Monday 7 November 2016

Core Competencies in the Classroom - BC's New Curriculum

Today I am attending a FISA conference.  Darren Spyksma is speaking about BC's new curriculum and the core competencies.  The following notes are based on his presentation.

As a human, you will be developing your core competencies throughout your entire life.  They do not need be assigned a grade or a number.

As educators, we must use the Content as a vehicle to practice the core competencies, RATHER than focus on the two areas separately.

Below are some key points for BC teachers:

  1. The KEY to core competency acquirement is REFLECTION.
  2. Do NOT focus on all core competencies at once.
  3. What core competency do your students need to develop?
  4. Begin your unit by defining the chosen core competency of focus.
  5. Include REFLECTION at the end of every activity based on the chosen core competency of focus.

Following these five ideas, you as an educator will be fulfilling the requirements of the new curriculum.

QUICK EASY Reflection Activity: One new take on Think, Pair, Share is the Back to Back Sharing activity that would be a great, easy reflection activity.
  1. Have students find a partner and stand back to back.
  2. Ask a question that encourages reflection based on core competency development.
  3. Example: How well did you communicate during that last activity on a scale of 1 to 3, with 1 being Working on it!, 2 being Good! and 3 being WOW! Provide an explanation as to why using a "because" in your answer. Allow students 30 seconds to think before they answer.
  4. After 30 seconds, direct students to turn and share their answers with their partner.
  5. Repeat this activity at least three times to encourage social responsibility. At first, you tend to choose a partner you are comfortable with. Eventually, you will need to branch out as you are required to find a different partner.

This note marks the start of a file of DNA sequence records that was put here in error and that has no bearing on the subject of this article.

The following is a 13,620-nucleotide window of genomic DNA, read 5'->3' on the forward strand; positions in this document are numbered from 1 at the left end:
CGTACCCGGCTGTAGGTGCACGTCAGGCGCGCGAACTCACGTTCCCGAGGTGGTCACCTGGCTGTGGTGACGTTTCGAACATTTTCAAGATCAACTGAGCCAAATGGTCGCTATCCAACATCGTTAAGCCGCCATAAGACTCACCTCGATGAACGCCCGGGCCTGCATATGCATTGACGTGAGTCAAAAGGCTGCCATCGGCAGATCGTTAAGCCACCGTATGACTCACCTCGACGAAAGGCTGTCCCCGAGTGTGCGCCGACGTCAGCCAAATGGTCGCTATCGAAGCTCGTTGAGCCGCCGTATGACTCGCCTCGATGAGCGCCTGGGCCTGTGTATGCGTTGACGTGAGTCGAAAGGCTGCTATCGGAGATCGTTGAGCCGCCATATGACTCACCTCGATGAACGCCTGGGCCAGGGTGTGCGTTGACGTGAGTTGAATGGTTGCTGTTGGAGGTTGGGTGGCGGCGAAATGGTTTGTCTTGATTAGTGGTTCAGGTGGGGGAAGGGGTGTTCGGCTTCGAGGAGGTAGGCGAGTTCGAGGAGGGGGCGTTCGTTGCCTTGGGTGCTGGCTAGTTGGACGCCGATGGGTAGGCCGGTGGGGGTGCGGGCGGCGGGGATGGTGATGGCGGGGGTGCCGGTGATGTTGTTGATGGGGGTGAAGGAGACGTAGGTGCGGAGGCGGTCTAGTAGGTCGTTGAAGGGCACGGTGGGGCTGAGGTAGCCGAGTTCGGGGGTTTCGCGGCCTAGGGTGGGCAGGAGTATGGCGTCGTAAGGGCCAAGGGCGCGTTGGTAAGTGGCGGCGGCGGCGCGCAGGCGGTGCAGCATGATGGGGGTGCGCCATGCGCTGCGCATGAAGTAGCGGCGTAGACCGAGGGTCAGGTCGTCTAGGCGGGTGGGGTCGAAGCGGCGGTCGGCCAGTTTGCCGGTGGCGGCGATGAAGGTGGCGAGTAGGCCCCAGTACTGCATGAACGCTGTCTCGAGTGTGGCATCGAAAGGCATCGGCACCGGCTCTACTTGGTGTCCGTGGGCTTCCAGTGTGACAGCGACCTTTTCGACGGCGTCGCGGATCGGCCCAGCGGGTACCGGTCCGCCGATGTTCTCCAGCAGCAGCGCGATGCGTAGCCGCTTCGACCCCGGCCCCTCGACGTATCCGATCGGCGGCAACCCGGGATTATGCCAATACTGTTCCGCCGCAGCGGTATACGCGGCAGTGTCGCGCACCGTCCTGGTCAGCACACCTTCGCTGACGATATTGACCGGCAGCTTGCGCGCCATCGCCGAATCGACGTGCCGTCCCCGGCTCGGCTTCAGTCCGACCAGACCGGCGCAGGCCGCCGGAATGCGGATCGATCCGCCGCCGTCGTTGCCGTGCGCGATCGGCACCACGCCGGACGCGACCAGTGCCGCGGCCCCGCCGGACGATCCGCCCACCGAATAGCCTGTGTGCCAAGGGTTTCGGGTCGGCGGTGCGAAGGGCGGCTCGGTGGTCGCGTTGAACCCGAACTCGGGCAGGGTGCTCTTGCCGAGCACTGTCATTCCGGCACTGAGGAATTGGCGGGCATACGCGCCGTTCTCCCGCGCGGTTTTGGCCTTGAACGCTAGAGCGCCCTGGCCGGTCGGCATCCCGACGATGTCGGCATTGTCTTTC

Here is a little freebie to extend your reflection process with your students!

Also, Suzanne Hoffman presented on ideas for assessment:
  1. Passion Afternoon: Every teacher chooses a passion to study with the whole class for the afternoon.
  2. Exit Tickets: Formative assessment! Here are some great Exit Ticket packets from
  3. No Hands Up Class Lesson: Don't let your students who don't know off the hook! As a teacher, you may choose any student to answer. Students with anxiety are well known by the teacher so teachers would focus on their exit ticket instead. You could also have a secret signal for that child to indicate that they are willing to share. This app allows teachers to see student answers to a question as an evaluation tool without allowing other students to influence the decisions of others, so students
don't feel self-conscious. The cards are free and just need to be printed.
  • Each student receives a different plicker.
  • The teacher asks a question with an A, B, C or D answer.
  • Students choose an answer and hold up their card.
  • The teacher scans the room with their camera on their phone which is connected to the app.
  • The camera collects the data, reports to the app and provides data for the teacher.

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